How Pixar allows for escapism—and then rejects the notion you need it at all

How Pixar allows for escapism—and then rejects the notion you need it at all

Photo Credits: Katherine Franks / Aggie

The production studio’s wholesome themes are meaningful to children and adults alike

It’s safe to say that most of us love a happy ending—even the most despicably cynical human can appreciate tearing up every once in a while, right? And we all know that children’s movies almost always give us that happy ending that we crave in life. I believe that that craving stems from the uncertainties in our lives. We never know where we will end up, if we will be happy or just content or who will stay with us, and that is just the beginning of the unknowns. These questions can send me into a downward spiral filled with endless fear and anxiety, and Pixar movies help me get away from that. 

We all have this desire to achieve a certain ideal in our lives. We want the job, we want the house, we want the lifestyle. But something that Pixar movies do amazingly is show us that we don’t have to reach that perfect ending to have a happy life. Below are some movies that perfectly highlight what Pixar does best. 

 Warning: spoilers ahead.

“Monsters University” is my favorite Pixar movie. Although it did introduce a few holes into the plot of “Monsters Inc.,” I loved seeing the slow progression of friendship. But the best part of the movie was the way it ended. Both Wazowski and Sulley are expelled for cheating and thus can’t get a scaring job at their dream company. However, they still get to work there. They start off as mailmen, then move up as janitors and continue climbing up the ropes from there until they finally land jobs as scarers. All of this happens in a mere minute of the movie when the credits are playing, but it’s the perfect way to end it. They got what they wanted, it just wasn’t exactly how they pictured it and I loved that. “Monsters University” shows that achieving your goals doesn’t have to happen in a straight, continuous line; there can be breaks, detours and loopty loops. It’s an important reminder that success isn’t measured by how fast we get to where we want to go. 

In “Onward,” a Pixar movie released just last year, brothers Ian and Barley go on a magical quest to resurrect their dad for a day. Because the magic went awry, the duo have to go on an adventure to find the missing pieces for a spell and save whatever time they have left with their dad. Ian soon sees through his own pain of not being able to meet his dad, and recognizes that his brother was also hurting because he never got to say goodbye to his dad when he was dying in the hospital. Towards the end of the movie, Ian gives up his chance of meeting his father so that Barley gets the opportunity for closure. Ian saves the day by giving Barley a little more time and conquering a beast they accidentally unleashed in the process of the resurrection. I’m tearing up just thinking about it. At the end of the day, Ian realizes that his brother had been with him through everything in his life; his brother had become his father figure. This sort of ending where a character acknowledges that other people’s needs are more important than their wants is a beautiful addition to Pixar’s heartwarming movie themes.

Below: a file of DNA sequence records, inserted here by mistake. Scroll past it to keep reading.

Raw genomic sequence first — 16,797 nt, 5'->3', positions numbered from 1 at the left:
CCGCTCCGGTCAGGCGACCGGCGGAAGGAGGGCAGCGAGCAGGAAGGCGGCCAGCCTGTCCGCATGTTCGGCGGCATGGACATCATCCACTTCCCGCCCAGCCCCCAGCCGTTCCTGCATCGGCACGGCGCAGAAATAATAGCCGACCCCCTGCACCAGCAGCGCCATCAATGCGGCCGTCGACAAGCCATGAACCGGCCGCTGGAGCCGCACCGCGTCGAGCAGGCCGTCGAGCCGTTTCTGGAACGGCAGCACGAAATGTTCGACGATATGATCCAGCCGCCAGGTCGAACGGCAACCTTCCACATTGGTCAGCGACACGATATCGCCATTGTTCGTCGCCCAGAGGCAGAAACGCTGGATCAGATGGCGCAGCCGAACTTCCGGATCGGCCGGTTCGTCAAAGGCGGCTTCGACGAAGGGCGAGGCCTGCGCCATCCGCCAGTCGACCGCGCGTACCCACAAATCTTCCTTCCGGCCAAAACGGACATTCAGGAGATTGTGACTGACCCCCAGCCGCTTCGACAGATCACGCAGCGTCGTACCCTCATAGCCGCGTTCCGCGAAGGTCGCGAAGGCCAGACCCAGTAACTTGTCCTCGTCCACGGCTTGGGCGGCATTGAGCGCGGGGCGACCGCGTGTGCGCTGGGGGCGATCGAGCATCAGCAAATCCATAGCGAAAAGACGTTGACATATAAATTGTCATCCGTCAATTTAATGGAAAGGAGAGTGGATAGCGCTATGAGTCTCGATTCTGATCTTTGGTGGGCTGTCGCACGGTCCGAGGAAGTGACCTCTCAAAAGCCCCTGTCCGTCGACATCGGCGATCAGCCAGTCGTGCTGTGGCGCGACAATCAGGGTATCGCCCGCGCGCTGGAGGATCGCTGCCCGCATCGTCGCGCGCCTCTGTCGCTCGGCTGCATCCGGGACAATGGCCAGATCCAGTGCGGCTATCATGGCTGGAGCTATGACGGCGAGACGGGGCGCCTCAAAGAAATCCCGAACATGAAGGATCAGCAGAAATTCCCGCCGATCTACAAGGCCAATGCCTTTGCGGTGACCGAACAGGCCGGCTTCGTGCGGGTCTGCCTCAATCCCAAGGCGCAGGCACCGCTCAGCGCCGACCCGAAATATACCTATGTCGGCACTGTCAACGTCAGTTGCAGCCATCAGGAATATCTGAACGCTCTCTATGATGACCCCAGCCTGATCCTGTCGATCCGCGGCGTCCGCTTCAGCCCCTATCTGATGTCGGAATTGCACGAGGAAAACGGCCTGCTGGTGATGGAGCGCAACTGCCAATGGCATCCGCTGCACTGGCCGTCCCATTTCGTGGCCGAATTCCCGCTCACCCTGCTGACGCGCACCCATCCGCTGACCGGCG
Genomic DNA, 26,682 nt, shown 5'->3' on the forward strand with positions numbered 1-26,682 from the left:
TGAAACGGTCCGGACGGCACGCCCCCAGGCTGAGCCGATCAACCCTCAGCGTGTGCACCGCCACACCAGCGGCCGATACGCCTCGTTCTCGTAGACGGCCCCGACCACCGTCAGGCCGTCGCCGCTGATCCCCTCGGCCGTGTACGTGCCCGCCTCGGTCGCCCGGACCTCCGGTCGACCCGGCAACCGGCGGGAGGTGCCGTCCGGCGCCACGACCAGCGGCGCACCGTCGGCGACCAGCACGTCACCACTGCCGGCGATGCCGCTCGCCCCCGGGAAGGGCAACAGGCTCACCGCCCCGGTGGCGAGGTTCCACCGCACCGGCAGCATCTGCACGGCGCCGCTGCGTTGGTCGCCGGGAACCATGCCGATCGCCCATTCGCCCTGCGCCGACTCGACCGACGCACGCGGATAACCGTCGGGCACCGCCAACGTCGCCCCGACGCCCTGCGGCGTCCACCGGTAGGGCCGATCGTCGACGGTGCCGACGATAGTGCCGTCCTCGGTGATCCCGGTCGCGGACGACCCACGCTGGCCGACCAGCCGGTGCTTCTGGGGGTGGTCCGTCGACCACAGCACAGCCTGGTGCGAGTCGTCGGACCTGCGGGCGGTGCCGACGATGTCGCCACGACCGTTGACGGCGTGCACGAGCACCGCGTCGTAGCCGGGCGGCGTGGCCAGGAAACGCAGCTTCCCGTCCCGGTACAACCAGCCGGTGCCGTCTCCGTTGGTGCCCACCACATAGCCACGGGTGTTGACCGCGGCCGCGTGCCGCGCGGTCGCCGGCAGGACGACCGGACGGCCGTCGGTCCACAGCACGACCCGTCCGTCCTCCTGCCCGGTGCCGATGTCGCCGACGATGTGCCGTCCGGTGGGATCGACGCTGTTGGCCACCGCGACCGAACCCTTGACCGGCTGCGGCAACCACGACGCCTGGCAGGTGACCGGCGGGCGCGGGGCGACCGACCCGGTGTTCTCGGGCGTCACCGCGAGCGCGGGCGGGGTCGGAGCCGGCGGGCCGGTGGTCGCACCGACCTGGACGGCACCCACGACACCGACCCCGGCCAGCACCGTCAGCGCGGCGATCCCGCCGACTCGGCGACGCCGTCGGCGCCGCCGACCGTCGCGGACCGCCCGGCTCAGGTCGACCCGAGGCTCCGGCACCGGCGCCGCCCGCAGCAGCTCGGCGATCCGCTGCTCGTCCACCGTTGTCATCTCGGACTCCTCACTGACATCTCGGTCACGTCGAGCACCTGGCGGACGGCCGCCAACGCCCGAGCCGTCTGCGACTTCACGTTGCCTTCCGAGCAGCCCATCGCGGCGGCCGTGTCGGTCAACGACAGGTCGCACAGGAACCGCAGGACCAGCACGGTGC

Similar to “Onward,” “Up” is a good example of the concept of wants versus needs. In “Up” Russell earned his elderly badge and completed his training as a wilderness explorer, but his dad never made it to the ceremony. However, he did gain a fatherly figure in an unexpected individual: 78-year-old Carl Fredricksen. And once Mr. Fredricksen relocated his house to Paradise Falls, he realized—with the help of his beloved wife—that he needed to continue his life despite her being gone. He still needed to be happy and if that meant completely giving up their lifelong dream to live near the falls, then that’s what it had to come down to. Pixar gives their characters these hard decisions and child and adult viewers alike can empathize with them, internalizing their struggle and learning important lessons. 

While I love these themes that pull on our heartstrings, Pixar’s newest release outshined the rest. “Soul” places emphasis on the beautiful moments in our everyday life. It teaches us to throw out the idea that life is about accomplishing one big thing. It rejects the notion that we are put on this Earth for one sole reason and embraces the cliche that “life is short.” The movie forces the audience to realize that everything we do in our life doesn’t have to have a meaning behind it; there doesn’t have to be a bigger picture. We sometimes get so busy and wrapped up in our own emotions, problems or goals that we gloss over everything that is good because it seems too minute to be meaningful. Small moments like when we are laughing with our family, where we see a random rainbow or when our friends pick us up to go on a random adventure to In-N-Out often go unnoticed because they’re “mere moments.” But “Soul” pointed out that those things matter—they are what make us human and make us feel alive. There is no one important meaning in our life; it’s the small things that make the difference. 

Pixar continues to weave existential themes into their movies, which is what makes them special. A lot of us watch children’s movies for the escape—life gets a little overwhelming and sometimes the best way to destress is to focus on some silly child’s problem for an hour or two. But when Pixar makes movies like these—movies that completely contradict the way we are taught to view life—it makes us stop for a second, breathe and appreciate what we have, and the need to escape doesn’t feel so overwhelming anymore. 
Written by: Itzelth Gamboa — arts@theaggie.org